Trust Council sets strategic plan

Public input still wanted for Islands 2050 project

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Islands Trust Council will be focusing on five priorities for the remainder of the current electoral term, having approved its 2018-22 strategic plan in December. 

Projects and policy will centre on the areas of climate change, land stewardship, marine and freshwater stewardship, community and communication, and governance.

“The Islands Trust mandate is to preserve and protect,” Islands Trust Council chair Peter Luckham stated in a news release. “Having adopted our strategic plan, we will now focus on responding to the challenges facing the Islands Trust Area. We will be working at both the regional and local levels to advance the priorities of this Trust Council.”

The plan provides a framework to guide decision-making and resource allocation in addition to forming a basis for 2020-21 fiscal year budget preparations.

Luckham observed that Trust Council joined other voices around the globe to declare a climate emergency in 2019. Therefore, many elements of the strategic plan will address climate change mitigation and adaption. Relationships with local First Nations will also be a major lens for guiding policy.

“As the strategic plan implementation takes place, reconciliation will be fundamental to the Islands Trust’s work. Through the Reconciliation Action Plan, Islands Trust Council will strive to implement the United Nations Declaration on the Rights of Indigenous Peoples and the Truth and Reconciliation Commission of Canada’s calls to action,” the news release explains.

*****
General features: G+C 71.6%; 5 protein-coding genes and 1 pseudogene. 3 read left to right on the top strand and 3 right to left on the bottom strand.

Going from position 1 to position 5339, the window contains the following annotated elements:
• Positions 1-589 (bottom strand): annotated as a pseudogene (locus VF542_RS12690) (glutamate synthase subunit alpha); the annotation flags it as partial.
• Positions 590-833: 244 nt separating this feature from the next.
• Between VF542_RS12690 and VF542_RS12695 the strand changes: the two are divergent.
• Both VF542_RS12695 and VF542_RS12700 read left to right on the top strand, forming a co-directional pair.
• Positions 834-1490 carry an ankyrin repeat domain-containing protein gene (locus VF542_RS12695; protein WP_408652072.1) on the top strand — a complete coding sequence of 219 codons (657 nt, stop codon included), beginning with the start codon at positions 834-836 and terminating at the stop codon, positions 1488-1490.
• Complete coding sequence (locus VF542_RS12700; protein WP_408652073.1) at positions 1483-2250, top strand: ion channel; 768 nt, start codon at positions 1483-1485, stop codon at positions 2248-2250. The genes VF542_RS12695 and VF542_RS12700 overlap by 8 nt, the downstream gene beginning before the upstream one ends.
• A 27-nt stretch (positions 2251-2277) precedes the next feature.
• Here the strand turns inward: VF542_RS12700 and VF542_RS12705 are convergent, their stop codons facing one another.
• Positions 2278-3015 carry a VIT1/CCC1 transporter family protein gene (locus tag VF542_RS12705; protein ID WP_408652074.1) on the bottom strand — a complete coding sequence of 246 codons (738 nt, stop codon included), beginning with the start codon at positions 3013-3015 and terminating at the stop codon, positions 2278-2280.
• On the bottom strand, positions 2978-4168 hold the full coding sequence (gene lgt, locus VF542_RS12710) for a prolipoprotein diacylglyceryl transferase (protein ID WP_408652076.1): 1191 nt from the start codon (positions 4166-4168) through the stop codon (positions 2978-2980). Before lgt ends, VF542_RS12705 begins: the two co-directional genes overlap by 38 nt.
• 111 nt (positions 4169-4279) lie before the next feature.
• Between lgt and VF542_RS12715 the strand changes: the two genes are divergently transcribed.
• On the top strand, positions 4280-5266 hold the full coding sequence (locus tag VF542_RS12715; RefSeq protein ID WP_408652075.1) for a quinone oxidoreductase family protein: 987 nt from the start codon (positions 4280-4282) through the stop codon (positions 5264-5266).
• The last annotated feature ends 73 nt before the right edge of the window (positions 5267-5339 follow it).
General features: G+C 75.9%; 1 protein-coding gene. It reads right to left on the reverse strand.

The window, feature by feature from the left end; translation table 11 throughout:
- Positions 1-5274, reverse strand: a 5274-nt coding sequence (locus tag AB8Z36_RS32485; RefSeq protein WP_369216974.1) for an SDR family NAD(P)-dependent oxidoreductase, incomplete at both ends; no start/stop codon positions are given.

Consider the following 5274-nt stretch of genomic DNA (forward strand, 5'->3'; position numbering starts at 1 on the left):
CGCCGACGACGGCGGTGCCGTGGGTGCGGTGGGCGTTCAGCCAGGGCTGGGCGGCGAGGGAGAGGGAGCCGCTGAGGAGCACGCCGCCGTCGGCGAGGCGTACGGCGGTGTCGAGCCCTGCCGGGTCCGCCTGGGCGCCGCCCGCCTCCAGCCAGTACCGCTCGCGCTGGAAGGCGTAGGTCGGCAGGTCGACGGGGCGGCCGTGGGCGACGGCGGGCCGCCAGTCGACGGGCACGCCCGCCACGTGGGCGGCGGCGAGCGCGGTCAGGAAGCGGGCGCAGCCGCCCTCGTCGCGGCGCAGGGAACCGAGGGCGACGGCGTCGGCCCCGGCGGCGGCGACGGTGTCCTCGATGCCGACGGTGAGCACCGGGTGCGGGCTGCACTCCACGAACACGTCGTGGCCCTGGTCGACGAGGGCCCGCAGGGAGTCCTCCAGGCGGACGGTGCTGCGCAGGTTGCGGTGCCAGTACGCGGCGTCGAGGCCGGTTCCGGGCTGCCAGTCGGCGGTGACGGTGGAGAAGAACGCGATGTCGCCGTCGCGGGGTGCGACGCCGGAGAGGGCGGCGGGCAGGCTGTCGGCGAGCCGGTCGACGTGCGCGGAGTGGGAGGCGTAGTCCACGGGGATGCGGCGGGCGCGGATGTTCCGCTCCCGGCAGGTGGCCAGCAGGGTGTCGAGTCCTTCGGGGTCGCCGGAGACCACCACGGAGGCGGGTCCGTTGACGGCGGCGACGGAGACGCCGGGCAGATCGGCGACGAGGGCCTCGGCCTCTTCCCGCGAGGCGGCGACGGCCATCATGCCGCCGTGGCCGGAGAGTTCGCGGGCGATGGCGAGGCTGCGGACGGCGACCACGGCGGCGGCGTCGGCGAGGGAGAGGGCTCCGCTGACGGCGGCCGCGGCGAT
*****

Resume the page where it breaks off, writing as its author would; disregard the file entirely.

The plan specifically includes 23 strategies in support of nine objectives: to preserve, protect and advocate for forest and terrestrial ecosystems; preserve and protect marine ecosystems; protect the quality and quantity of freshwater resources of the Trust Area; mitigate and adapt to climate change impacts; improve community engagement and participation in Islands Trust work; strengthen housing affordability throughout the Islands Trust Area; strengthen relations with First Nations; improve and modernize the ability of the Islands Trust to regulate land use activity and work with others; and amend the Islands Trust Policy Statement.

Work has already started in regard to the final objective listed. In September 2019 the Trust launched Islands 2050, a public engagement process designed to helped revise the policy statement. Multiple in-person sessions took place over the fall, and comments were sought online. 

The Trust is still looking for more online input and will be hosting a conversation on the Thought Exchange platform until Jan. 31. Participants can weigh in on what they value about the Islands Trust Area, and voice their concerns for the region over the next 30 years in light of climate change. For more information, visit www.islandstrust.bc.ca/trust-council/projects/islands-2050/. 

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